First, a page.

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[ISSUE-30] Suggestions for HTTP protocol updates

From: Kjetil Kjernsmo <Kjetil.Kjernsmo@computas.com>
Date: Tue, 2 Jun 2009 22:34:23 +0200
Message-ID: <3AB73B68D1E8054D83E06CE02A1DEF2E406EC1@ATLAS.computas.int>
To: <public-rdf-dawg@w3.org>
All,

For those who didn't make it to todays telecon, we opened a new issue today:
http://www.w3.org/2009/sparql/track/issues/30
about using HTTP for graph updates.

I'll try to clarify some ideas I've had around using the HTTP protocol and REST principles, and hopefully also summarize the options that we have, but not authoritatively.

I think having a protocol is important because it allows clients to know nothing more than HTTP. It is also important because it is really simple to configure a server to support just GET, PUT, POST and DELETE operations, and I think a server that does just that is as important as a server that runs a SPARQL endpoint in the background.

So, the simplest protocol is one where the HTTP Request-URI is the graph URI. If a client PUTs triples to a graph URI, a subsequent GET will return the same triples. A POST will add the triples in the message to the graph at the graph URI and DELETE will remove the triples from the graph at the graph URI.

Whether the server stores these triples as files in a file system, or puts them in a graph in a quad store should be left open, and that implementations should not force the graph URIs to have any relation to the endpoint URI.

Now, this has the obvious shortcoming that it cannot be used in a case where you don't control the graph URI, so you can't make it identical to the Request-URI. That's where the proposal to create use URIs like http://endpoint/rest/?graph=http://foo.com comes in, as this can serve this important case.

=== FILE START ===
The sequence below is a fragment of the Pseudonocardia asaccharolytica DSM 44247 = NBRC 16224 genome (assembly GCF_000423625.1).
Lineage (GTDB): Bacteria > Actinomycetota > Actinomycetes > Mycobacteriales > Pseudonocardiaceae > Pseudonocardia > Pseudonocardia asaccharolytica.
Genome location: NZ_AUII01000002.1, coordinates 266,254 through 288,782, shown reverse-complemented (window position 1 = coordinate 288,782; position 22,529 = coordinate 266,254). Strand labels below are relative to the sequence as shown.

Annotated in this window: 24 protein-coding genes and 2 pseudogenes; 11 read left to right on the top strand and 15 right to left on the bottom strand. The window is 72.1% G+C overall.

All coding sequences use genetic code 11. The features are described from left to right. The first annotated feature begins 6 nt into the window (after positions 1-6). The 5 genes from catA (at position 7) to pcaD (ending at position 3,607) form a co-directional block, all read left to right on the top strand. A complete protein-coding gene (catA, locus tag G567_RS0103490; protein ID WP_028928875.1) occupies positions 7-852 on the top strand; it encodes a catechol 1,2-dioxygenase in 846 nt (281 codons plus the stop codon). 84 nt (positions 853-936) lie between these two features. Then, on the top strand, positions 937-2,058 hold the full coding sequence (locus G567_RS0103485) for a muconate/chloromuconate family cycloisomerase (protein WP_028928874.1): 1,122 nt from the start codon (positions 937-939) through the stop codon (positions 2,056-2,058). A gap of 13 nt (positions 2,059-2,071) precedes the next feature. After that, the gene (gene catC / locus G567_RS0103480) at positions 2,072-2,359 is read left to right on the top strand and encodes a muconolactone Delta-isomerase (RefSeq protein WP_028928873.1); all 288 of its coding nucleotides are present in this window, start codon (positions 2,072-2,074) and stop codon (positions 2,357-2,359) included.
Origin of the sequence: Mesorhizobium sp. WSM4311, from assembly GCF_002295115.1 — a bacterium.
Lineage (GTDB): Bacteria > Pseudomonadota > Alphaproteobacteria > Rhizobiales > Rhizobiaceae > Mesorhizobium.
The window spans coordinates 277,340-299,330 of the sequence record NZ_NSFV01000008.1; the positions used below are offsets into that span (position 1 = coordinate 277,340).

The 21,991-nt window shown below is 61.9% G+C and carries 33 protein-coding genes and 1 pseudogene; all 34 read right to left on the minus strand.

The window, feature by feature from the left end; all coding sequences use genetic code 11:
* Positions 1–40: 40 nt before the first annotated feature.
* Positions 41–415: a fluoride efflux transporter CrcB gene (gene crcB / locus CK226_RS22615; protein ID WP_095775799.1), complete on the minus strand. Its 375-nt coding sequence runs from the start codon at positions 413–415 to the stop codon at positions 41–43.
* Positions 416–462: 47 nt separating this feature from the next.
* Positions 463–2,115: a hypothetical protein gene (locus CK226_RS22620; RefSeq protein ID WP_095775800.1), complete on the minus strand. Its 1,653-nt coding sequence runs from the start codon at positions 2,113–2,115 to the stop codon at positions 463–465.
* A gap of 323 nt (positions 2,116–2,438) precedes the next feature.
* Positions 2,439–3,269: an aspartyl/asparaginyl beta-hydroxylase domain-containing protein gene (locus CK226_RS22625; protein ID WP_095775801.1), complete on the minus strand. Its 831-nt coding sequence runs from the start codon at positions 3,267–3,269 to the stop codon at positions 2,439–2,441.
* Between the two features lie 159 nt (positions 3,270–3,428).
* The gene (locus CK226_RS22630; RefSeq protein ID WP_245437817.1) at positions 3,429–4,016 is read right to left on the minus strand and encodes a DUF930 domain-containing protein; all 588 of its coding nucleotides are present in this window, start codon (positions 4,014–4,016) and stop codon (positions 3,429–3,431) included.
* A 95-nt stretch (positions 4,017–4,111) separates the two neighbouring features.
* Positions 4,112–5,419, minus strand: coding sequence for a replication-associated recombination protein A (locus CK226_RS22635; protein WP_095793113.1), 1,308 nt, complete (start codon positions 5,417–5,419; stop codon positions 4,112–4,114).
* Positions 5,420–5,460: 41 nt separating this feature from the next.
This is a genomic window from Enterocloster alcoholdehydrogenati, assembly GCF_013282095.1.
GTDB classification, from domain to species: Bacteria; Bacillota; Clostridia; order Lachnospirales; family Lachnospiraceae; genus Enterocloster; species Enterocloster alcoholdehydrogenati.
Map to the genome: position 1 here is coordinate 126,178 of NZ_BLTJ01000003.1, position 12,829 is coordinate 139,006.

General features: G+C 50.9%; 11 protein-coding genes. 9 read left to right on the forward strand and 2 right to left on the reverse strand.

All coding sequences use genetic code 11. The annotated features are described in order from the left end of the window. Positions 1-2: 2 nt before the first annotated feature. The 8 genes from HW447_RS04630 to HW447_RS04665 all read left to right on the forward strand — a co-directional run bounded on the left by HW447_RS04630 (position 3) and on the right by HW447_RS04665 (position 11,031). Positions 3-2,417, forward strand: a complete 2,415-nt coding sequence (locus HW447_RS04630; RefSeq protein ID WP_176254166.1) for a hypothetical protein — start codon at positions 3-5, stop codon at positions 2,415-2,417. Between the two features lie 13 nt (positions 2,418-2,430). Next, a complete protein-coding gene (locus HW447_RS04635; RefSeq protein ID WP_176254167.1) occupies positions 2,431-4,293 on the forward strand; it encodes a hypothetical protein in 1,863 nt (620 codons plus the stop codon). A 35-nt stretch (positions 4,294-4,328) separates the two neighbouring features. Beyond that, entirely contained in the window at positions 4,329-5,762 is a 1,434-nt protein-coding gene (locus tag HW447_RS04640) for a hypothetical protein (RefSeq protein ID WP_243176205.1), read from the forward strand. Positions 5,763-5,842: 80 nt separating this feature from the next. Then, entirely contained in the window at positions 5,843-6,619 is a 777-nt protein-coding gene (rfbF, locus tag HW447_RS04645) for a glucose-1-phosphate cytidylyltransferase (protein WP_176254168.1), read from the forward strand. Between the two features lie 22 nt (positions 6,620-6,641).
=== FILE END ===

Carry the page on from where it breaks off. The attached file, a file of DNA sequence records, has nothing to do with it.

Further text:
However, I also note that this could be achieved by using the language, and is as simple as INSERT DATA INTO <http://foo.com> { <triples> <go> <here> . } So, whether it is worth it must be discussed. Also, it isn't quite clear to me if this is entirely RESTful.

Then, we could try to take it even further to emulate the WHERE clause, and so on. Supposedly, we could look to the DeltaV protocol used in Subversion for inspiration. 

Personally, I think this is taking it too far, and my proposal is:
1) we look upon GET, PUT, POST and DELETE on the Request-URI where it is identical to the graph URI as a required feature.
2) The http://endpoint/rest/?graph=http://foo.com must be subject to further discussion, but may enter as a time-permitting feature. 
3) Trying to do WHERE in the protocol is out of scope.


Cheers,

Kjetil
Received on Tuesday, 2 June 2009 20:35:24 GMT

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